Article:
Since I have written quite extensively about the abuse of stats by evangelicals and the media in the past, it was refreshing to see a recent article at the Gospel Coalition show some new data that corrects some erroneous divorce rate statistics which seem to get thrown around the Internet, in the media, and, unfortunately, in the pulpit.
The stat in question was that Christians divorce at roughly the same rate as the world.
But what did the actual research show– particularly when research practicing Christians?
People who seriously practice a traditional religious faith—whether Christian or other—have a divorce rate markedly lower than the general population.
The factor making the most difference is religious commitment and practice.
What appears intuitive is true. Couples who regularly practice any combination of serious religious behaviors and attitudes—attend church nearly every week, read their bibles and spiritual materials regularly; pray privately and together; generally take their faith seriously, living not as perfect disciples, but serious disciples—enjoy significantly lower divorce rates than mere church members, the general public, and unbelievers.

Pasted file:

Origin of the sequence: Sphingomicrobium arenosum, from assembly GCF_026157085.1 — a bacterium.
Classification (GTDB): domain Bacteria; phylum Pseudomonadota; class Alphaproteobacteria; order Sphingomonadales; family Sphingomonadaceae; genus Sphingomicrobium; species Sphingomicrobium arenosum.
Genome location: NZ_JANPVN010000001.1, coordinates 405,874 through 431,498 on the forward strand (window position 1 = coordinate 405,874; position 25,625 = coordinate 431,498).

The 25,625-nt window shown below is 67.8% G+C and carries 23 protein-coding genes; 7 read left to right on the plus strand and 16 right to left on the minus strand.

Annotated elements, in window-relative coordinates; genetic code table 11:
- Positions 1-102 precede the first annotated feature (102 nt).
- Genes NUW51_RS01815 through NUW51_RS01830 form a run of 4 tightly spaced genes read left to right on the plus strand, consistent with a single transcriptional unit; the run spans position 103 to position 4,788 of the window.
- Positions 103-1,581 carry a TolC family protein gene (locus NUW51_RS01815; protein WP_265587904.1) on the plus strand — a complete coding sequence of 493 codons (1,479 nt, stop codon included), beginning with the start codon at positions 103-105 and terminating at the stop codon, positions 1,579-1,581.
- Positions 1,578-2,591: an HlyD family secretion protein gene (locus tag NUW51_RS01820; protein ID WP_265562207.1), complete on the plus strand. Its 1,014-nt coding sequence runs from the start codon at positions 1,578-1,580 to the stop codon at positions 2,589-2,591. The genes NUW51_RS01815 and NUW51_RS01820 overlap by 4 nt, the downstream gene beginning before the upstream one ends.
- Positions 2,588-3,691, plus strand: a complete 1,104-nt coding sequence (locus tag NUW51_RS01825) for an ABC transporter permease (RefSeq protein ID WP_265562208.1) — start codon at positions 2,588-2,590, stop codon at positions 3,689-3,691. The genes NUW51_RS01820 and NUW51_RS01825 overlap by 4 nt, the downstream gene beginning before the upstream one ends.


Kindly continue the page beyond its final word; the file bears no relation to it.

The article draws from research found in Christians Are Hate-Filled Hypocrites… and Other Lies You’ve Been Told, the 2010 book by Bradley Wright (and for which I wrote the foreword), as well as an article by W. Bradford Wilcox and Elizabeth Williamson in American Religions and the Family.
Specifically, the research shows that couples who are active in their faith are much less likely to divorce. Catholic couples were 31% less likely to divorce; Protestant couples 35% less likely; and Jewish couples 97% less likely, which in itself is quite impressive, I must say.
So what does this mean for you, for me, and for our churches? I see three takeaways: There will unfortunately still be divorce; discipleship is an integral part of marriage; and we must be careful when quoting statistics.